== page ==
Monday, April 9, 2018
Surrealism in Gaming
I'm only really aware of one specific RPG* which tackled the idea of surrealism as a core concept: Over the Edge. For it's time, Over the Edge was a masterpiece on how to represent the sort of trippy, not-quite-real experiences that were cultivated from the likes of William S. Burroughs, David Lynch and the Cohen Brothers (with a hefty dose of Burroughs influencing the setting). It was an effort to capture a unique sort of subgenre of film and fiction that was ramping up for a short time in the nineties, and in all honesty it didn't do too badly.
I was really in to the concept of surrealism in the 90's, particularly after a trifecta of exposure to the concept in the form of David Lynch's movies (Twin Peaks, Wild at Heart, Eraserhead), The Cohen Brothers' Barton Fink, and the film adaptation of William S. Burroughs' Naked Lunch (I had previously read Burroughs, but the idea of adapting his work to film....let alone gaming!...was not so obvious to me until I saw Cronenberg attempt it). I had a fair number of games, usually powered by GURPS (but at the time I was also heavily in to Cyberpunk 2020 and Dark Conspiracies) which were tainted by, or even completely immersed in the core conceits of the surreal, at least as best I could convey it in the medium of gaming.
Recently I wrapped a lengthy year-long campaign in Call of Cthulhu 7th Edition that was best described as "Weird Oregon," or "Something's Wrong in Coos Bay." It originally started out as a short game with a goal of starting a zombie apocalypse, Mythos style. Then it rapidly revamped in to a more conventional CoC investigation with shades of Twin Peaks: The Return influence, as I decided that it would be really interesting if this one region on the Oregon Coast had like, a dozen different intertwined CoC scenarios all going on and weaving in and out together, with a grad climax over a two month (in game) run being the 2017 solar eclipse. The game started about the time of the solar eclipse, and ended last week, so not a bad run for a CoC game! Only one character who was original to this game made it all the way to the end (with both life and sanity intact) so despite the fact that there is still more to do in the region, it will have to wait for a new, future group to explore.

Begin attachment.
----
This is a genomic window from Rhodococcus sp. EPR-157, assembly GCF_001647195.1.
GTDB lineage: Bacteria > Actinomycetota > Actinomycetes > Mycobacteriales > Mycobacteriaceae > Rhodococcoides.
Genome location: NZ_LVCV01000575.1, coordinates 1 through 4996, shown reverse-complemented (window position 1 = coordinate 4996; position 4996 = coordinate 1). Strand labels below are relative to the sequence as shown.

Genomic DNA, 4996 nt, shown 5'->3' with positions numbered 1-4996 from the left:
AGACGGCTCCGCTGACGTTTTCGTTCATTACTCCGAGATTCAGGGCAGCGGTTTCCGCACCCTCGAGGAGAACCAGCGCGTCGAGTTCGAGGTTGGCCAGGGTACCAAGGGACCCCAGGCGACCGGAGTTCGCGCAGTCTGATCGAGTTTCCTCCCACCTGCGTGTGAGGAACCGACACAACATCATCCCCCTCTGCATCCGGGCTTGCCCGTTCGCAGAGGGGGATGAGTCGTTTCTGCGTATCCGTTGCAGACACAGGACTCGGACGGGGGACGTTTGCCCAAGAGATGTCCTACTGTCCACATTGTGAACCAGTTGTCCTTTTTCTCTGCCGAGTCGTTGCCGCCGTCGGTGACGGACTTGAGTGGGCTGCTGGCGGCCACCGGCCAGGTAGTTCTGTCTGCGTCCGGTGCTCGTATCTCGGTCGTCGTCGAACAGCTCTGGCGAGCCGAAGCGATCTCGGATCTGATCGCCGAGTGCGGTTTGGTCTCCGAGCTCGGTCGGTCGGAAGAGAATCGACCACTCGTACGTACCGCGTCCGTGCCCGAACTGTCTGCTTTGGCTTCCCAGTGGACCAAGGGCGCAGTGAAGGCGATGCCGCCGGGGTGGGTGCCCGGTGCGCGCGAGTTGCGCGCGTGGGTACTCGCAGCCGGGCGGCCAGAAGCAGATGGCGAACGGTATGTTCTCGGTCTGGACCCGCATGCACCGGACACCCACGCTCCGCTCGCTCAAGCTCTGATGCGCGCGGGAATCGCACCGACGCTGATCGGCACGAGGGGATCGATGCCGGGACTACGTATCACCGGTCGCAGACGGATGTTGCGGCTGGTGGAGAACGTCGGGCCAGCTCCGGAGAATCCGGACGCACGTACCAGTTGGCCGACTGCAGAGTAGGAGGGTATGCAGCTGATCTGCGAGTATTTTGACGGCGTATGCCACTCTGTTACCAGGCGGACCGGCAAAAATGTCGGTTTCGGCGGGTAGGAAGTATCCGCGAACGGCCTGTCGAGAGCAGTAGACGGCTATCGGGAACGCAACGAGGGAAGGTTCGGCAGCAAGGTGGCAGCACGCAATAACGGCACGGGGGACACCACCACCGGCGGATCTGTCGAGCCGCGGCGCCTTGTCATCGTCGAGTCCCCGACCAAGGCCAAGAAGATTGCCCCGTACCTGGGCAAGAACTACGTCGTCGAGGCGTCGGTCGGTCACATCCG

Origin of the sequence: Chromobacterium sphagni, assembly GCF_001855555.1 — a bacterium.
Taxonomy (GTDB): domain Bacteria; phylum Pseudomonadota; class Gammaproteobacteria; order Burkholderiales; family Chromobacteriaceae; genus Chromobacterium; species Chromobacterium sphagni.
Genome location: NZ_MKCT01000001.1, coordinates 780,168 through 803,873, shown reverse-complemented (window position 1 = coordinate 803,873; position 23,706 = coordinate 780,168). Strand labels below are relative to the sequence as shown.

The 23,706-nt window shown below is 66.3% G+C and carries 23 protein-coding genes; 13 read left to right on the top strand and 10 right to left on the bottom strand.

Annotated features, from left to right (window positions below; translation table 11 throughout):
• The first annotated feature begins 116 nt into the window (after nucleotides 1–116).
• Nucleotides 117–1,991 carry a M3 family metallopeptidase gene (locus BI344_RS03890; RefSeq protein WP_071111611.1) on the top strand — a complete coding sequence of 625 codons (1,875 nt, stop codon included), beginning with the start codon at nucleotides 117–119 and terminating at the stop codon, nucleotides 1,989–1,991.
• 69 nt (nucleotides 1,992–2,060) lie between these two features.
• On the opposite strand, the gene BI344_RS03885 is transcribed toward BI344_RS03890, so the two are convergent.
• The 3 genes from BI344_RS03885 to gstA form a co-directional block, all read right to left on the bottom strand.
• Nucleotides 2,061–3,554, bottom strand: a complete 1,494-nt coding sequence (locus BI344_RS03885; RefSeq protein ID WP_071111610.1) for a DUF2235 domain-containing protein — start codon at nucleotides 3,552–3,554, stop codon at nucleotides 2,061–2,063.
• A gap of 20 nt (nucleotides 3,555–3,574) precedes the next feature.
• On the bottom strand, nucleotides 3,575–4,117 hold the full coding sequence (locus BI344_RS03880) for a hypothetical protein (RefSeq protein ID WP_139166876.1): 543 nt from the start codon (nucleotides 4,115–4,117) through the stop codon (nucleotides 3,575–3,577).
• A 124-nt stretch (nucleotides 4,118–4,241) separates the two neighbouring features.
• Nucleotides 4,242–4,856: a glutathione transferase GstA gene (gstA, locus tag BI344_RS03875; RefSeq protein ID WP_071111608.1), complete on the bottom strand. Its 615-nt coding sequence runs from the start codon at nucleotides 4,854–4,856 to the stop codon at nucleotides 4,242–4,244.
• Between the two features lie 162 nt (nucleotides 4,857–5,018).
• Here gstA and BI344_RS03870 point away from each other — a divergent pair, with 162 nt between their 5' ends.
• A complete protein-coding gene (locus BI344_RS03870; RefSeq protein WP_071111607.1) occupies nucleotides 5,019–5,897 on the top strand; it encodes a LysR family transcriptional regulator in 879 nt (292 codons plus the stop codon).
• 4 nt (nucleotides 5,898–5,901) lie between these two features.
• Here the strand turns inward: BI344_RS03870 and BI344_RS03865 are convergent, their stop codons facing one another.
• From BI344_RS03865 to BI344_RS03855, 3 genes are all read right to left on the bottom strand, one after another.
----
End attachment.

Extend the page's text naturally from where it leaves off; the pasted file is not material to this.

This last weekend, in the wake of the CoC game reaching it's conclusion, I realized that I was A: not done with running modern scenarios focusing on the weird and horrific; and B: was still itching to do a more proper, direct homage to Twin Peaks: The Return. But...a bit more preamble.